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Last Updated: Tuesday, 1 May 2007, 16:34 GMT 17:34 UK
Channel 4 sees profits slump 70%
C4's Richard and Judy
The Richard And Judy show will no longer run phone-in quizzes
Channel 4 has blamed a drop in advertising revenues and higher spending on digital TV for a 70% slump in profits to 14.5m during 2006.

C4 added that the figures showed it needed extra state funding, or it would have to screen more commercial shows at the expense of public service content.

The firm's profits could also be under pressure this year after controversy surrounded its Big Brother programme.

Its Richard and Judy show is also caught up in a phone-in quiz scandal.

The broadcaster is investigating the You Say, We Pay telephone quiz on the teatime programme, which allegedly urged viewers to call in even though potential winners had already been chosen.

C4 director of programmes Kevin Lygo said the show would not feature a phone quiz in any form again.

"No phone quizzes on Richard and Judy are envisaged," he said.

Tough choices

Channel 4's earnings report also revealed that the group increased its overall spending on programming to 608m. Spending on Big Brother during the 12 months rose to 125m from 99m in 2005.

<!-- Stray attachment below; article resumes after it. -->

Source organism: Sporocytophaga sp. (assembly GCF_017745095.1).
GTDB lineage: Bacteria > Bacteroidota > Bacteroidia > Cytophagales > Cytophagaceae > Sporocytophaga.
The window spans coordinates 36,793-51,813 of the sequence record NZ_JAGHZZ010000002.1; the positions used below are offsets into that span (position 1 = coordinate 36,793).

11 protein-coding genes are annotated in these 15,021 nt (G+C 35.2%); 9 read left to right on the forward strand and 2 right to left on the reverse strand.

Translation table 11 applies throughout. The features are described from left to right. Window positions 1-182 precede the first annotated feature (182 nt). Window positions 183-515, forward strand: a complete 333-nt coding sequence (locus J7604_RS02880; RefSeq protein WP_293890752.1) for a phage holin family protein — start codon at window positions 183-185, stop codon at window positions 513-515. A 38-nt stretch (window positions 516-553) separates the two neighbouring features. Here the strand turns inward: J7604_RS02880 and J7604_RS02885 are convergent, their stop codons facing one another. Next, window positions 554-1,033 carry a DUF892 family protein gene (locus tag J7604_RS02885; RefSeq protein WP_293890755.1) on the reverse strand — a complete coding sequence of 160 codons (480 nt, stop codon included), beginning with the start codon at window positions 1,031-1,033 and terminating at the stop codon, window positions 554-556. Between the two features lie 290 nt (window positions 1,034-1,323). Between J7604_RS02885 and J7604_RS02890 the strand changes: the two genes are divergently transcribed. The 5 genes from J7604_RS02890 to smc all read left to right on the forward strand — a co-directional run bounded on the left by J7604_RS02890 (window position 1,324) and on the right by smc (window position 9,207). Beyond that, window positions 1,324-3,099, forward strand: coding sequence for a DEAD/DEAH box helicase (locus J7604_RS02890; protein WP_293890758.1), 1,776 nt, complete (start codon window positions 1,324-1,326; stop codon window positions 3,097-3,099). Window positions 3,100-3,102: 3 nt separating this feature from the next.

However, the drop in profits forced bosses at the broadcaster to warn that without more government help the group would face some tough choices regarding its programme output.

"We may be faced with a stark choice," said chairman Luke Johnson.

"Either we will have to reduce our output of public service programming and focus more of our schedule on commercial programmes, or see Channel 4's finances continue to deteriorate," he warned.

Mr Lygo added that while US imports - such as the successful Desperate Housewives and ER - may be first to feel the pinch in any cutbacks, original programming could also be hit.

Show warning

Such a decision could also lead to an even bigger rise in quiz shows and game shows, like Noel Edmonds' Deal Or No Deal, which are widely seen as cheaper and easier to produce.

Such programmes accounted for 393 hours of programming last year, compared with 250 hours in 2005.

Meanwhile, spending on current affairs, religion and education programming dropped.

The report also gave details of chief executive Andy Duncan's pay package for the year.

Mr Duncan's basic salary, plus a performance-related bonus, was 622,000, according to the report.

The Channel 4 boss will also be in line for a 450,000 long service bonus later this year, of which he had accrued 375,000 by the end of 2006, the company said.

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